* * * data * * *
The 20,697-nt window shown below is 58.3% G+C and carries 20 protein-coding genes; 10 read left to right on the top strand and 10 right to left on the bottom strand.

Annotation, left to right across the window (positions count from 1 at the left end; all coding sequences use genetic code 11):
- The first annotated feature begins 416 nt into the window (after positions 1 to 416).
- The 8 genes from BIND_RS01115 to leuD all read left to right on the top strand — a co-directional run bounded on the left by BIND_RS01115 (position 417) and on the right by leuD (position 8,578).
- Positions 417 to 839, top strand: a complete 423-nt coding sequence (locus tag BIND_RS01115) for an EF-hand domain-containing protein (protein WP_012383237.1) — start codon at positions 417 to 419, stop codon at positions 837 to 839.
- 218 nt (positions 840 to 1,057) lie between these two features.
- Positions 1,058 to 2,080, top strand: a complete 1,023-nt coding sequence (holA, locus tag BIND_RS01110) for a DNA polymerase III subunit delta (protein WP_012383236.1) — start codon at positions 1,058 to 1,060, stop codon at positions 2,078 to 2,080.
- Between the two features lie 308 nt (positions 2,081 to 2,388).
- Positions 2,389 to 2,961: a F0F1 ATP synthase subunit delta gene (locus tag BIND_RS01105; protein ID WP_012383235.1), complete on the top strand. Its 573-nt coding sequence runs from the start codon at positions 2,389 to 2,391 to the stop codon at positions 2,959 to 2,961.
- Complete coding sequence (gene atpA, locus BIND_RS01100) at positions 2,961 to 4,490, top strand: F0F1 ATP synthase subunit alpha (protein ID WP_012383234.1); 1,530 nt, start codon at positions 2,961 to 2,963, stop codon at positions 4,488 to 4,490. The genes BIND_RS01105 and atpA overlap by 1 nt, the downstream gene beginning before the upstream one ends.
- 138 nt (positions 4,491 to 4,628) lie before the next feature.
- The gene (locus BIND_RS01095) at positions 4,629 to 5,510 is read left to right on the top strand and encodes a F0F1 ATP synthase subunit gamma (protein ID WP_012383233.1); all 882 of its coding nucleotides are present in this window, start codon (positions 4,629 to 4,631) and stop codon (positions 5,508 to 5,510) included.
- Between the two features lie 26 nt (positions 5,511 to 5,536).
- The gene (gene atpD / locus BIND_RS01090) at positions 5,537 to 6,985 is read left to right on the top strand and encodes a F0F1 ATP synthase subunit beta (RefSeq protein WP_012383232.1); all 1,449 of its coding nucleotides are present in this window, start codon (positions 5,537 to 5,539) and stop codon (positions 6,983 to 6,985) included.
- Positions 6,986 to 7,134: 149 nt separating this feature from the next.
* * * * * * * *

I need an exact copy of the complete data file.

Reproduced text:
The 20,697-nt window shown below is 58.3% G+C and carries 20 protein-coding genes; 10 read left to right on the top strand and 10 right to left on the bottom strand.

Annotation, left to right across the window (positions count from 1 at the left end; all coding sequences use genetic code 11):
- The first annotated feature begins 416 nt into the window (after positions 1 to 416).
- The 8 genes from BIND_RS01115 to leuD all read left to right on the top strand — a co-directional run bounded on the left by BIND_RS01115 (position 417) and on the right by leuD (position 8,578).
- Positions 417 to 839, top strand: a complete 423-nt coding sequence (locus tag BIND_RS01115) for an EF-hand domain-containing protein (protein WP_012383237.1) — start codon at positions 417 to 419, stop codon at positions 837 to 839.
- 218 nt (positions 840 to 1,057) lie between these two features.
- Positions 1,058 to 2,080, top strand: a complete 1,023-nt coding sequence (holA, locus tag BIND_RS01110) for a DNA polymerase III subunit delta (protein WP_012383236.1) — start codon at positions 1,058 to 1,060, stop codon at positions 2,078 to 2,080.
- Between the two features lie 308 nt (positions 2,081 to 2,388).
- Positions 2,389 to 2,961: a F0F1 ATP synthase subunit delta gene (locus tag BIND_RS01105; protein ID WP_012383235.1), complete on the top strand. Its 573-nt coding sequence runs from the start codon at positions 2,389 to 2,391 to the stop codon at positions 2,959 to 2,961.
- Complete coding sequence (gene atpA, locus BIND_RS01100) at positions 2,961 to 4,490, top strand: F0F1 ATP synthase subunit alpha (protein ID WP_012383234.1); 1,530 nt, start codon at positions 2,961 to 2,963, stop codon at positions 4,488 to 4,490. The genes BIND_RS01105 and atpA overlap by 1 nt, the downstream gene beginning before the upstream one ends.
- 138 nt (positions 4,491 to 4,628) lie before the next feature.
- The gene (locus BIND_RS01095) at positions 4,629 to 5,510 is read left to right on the top strand and encodes a F0F1 ATP synthase subunit gamma (protein ID WP_012383233.1); all 882 of its coding nucleotides are present in this window, start codon (positions 4,629 to 4,631) and stop codon (positions 5,508 to 5,510) included.
- Between the two features lie 26 nt (positions 5,511 to 5,536).
- The gene (gene atpD / locus BIND_RS01090) at positions 5,537 to 6,985 is read left to right on the top strand and encodes a F0F1 ATP synthase subunit beta (RefSeq protein WP_012383232.1); all 1,449 of its coding nucleotides are present in this window, start codon (positions 5,537 to 5,539) and stop codon (positions 6,983 to 6,985) included.
- Positions 6,986 to 7,134: 149 nt separating this feature from the next.